According to Comparitech’s worldwide ransomware tracker, 2022 saw a huge dip in the number of publicly-reported ransomware attacks. In 2022, 769 attacks were collated by the researchers, compared to 1,365 in 2021.
But that’s not to say hackers have been any less prevalent or successful.
Interestingly, the data stolen in ransomware attacks throughout 2022 has risen exponentially. In 2021, 49.8 million records were noted as having been impacted by ransomware attacks. In 2022, this more than doubled to nearly 115 million. Moreover, the average number of records impacted in each ransomware attack was 587,048–nearly five times the average noted in 2021 (just over 119,000).
This is mirrored in the fact that 2022 saw some huge data breaches via ransomware attacks, namely TransUnion South Africa (which saw a potential 54m records affected), Russia’s Digital Network Systems (16m records), Australia-based Optus (9.8m) and Medibank (9.7m), and the hack on the AirAsia Group (5m).
Ransoms also remained high with an average demand of $7.1m (down from $8.2m in 2021).
Despite an overall decline in the number of reported ransomware attacks, governmental and educational organisations saw similar attack figures in 2021 and 2022. Government-based attacks declined to 148 in 2022 from 158 in 2021, while the education sector saw 100 attacks in 2022, compared to 105 in 2021.
Government organisations saw a huge rise in the average ransom demanded–increasing from $1.7m in 2021 to a whopping $10.2m in 2022. The number of records affected in these attacks also rose dramatically. 291,000 records were noted as being involved in ransomware attacks in 2021, while nearly 473,000 were impacted in 2022. On average, the number of records impacted in each attack more than doubled in 2022, rising from 15,327 to 39,383.
All other sectors saw a decline in the average ransoms demanded–but businesses also saw a vast increase in the number of records affected. As we have already noted, many businesses saw large-scale data breaches as a result of ransomware attacks. The average number of records impacted in ransomware attacks on businesses rose from just over 100,000 in 2021 to almost 900,000 in 2022. This coincides with a rise in double-extortion attacks whereby hackers encrypt systems while also stealing data (effectively doubling their chances of securing a ransom payment).
All of these statistics point toward hackers becoming far more targeted in their approach, with a growing emphasis on stealing vast amounts of data. Ransomware gangs are going after “high-ticket” victims, targeting large entities with greater amounts of data. The more data stolen, the greater the need to try and get it back, meaning higher ransoms from fewer victims. Or, should a business fail to cough up the ransom, stolen data can be sold on the dark web.
The public release of data by hackers means organisations must admit to being breached.
Many organisations appear to be avoiding admitting to having suffered a ransomware attack or referring to a cyber attack as ransomware. In many cases, ransomware attacks are only confirmed when hackers publish stolen data or companies admit to data having been stolen.
What’s clear, then, is that while 2022 may have seen a dip in the number of ransomware attacks reported, we’d be foolish to assume the threat is any less prevalent. If anything, the threat is only growing. With an increased focus on stealing data, hackers put consumer data at increased risk of exposure. And with many companies trying to avoid the stigma of having suffered a ransomware attack, there is the concern that many consumers are oblivious that their data has been stolen and/or published on the dark web–especially in jurisdictions where data breach reports are not mandatory.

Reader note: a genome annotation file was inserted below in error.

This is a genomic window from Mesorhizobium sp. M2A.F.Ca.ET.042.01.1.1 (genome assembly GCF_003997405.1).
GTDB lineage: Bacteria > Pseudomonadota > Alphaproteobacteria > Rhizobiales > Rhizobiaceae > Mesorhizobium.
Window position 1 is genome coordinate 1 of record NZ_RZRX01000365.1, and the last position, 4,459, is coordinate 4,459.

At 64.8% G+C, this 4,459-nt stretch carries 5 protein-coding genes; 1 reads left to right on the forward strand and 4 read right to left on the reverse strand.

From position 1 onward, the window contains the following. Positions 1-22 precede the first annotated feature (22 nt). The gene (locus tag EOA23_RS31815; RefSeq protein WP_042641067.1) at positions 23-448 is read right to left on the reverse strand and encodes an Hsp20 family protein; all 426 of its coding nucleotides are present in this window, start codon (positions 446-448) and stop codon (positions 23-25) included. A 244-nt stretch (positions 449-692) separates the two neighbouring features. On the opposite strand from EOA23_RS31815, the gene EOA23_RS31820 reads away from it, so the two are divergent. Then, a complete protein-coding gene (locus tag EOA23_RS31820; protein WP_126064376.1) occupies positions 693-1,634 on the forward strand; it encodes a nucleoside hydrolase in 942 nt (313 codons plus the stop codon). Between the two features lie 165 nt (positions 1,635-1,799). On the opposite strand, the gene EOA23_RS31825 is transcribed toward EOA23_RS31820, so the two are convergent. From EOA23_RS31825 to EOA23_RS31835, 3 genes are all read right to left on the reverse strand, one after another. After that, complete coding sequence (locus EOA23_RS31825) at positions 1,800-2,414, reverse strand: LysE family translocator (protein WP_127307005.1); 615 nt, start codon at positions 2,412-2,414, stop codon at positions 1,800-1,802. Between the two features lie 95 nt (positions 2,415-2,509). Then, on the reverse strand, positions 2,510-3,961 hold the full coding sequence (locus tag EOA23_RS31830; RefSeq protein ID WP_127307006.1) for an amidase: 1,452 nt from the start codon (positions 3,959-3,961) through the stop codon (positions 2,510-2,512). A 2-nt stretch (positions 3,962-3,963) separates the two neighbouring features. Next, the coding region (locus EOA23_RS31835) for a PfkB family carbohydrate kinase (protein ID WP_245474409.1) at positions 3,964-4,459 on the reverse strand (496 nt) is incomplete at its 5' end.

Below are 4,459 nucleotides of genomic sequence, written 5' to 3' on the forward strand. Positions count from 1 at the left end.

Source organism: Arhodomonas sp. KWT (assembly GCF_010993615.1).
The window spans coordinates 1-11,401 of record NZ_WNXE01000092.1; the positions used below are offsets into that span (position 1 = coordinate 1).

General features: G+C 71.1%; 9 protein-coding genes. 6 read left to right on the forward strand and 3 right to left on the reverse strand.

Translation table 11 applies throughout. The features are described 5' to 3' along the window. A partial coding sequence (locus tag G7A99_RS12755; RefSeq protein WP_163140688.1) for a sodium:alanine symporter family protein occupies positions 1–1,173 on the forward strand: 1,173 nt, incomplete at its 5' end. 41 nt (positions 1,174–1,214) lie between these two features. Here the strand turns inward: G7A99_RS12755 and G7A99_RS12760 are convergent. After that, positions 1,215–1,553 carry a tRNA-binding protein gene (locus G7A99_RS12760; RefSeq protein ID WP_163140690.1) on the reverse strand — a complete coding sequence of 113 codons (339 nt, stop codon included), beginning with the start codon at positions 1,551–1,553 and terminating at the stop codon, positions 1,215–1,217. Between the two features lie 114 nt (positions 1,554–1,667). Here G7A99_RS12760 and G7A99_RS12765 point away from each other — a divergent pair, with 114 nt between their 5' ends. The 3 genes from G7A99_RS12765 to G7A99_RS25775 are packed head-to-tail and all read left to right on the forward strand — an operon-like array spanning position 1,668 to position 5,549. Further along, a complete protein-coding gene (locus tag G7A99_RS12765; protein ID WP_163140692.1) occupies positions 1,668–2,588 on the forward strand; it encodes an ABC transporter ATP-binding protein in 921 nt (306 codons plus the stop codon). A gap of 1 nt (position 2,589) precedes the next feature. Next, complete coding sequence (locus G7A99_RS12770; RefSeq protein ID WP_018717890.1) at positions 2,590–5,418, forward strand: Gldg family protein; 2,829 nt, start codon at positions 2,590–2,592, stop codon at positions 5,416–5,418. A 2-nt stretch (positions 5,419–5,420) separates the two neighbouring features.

A prime example of this is the recent publication of children’s data stolen from several UK schools. When contacted about the breaches, several schools admitted that teachers/students weren’t contacted following the breach.
2022 key findings
According to the publicly-reported ransomware attacks collated by Comparitech researchers, 2022 saw:
- 769 attacks–nearly half the number recorded in 2021 (1,365)
- An average ransom demand of $7.1 million–just over $1m less than the average demand in 2021 ($8.2 million)
- 114,474,363 records impacted–more than double the number impacted in 2021 (49.8 million)
- An average of 587,048 records were impacted per attack–nearly five times 2021’s average of 119,114
When broken down by industry:
- 410 attacks–over half 2021’s figure (931)
- An average ransom demand of $7.8 million–down from $12.1m in 2021
- 103,484,706 records impacted–a vast increase on the number impacted in 2021 (27.9m)
- An average of 899,867 records impacted per attack–nearly nine times 2021’s average of 100,825
- 100 attacks–not much of a change on 2021’s figure (105)
- An average ransom demand of $1.3 million–far less than the average demand of $6.6m in 2021
- 686,219 records impacted–over half 2021’s figure of (1.3m)
- An average of 45,748 records impacted per attack–slightly lower than 2021’s figure (56,214)
- 148 attacks–similar to 2021’s figure of 158
- An average ransom demand of $10.2 million–almost 10 times higher than 2021’s average of $1.7m
- 472,597 records impacted–far higher than the total noted in 2021 (291,000)
- An average of 39,383 records impacted per attack–more than double 2021’s average of 15,327
- 111 attacks–much lower than the 171 tracked in 2021
- An average ransom demand of $3.6 million–down from $5.1m in 2021
- 9,830,841 records impacted–less than half the figure noted in 2021 (20.3m)
An average of 185,488 records impacted per attack–slightly less than 2021’s figure of 204,820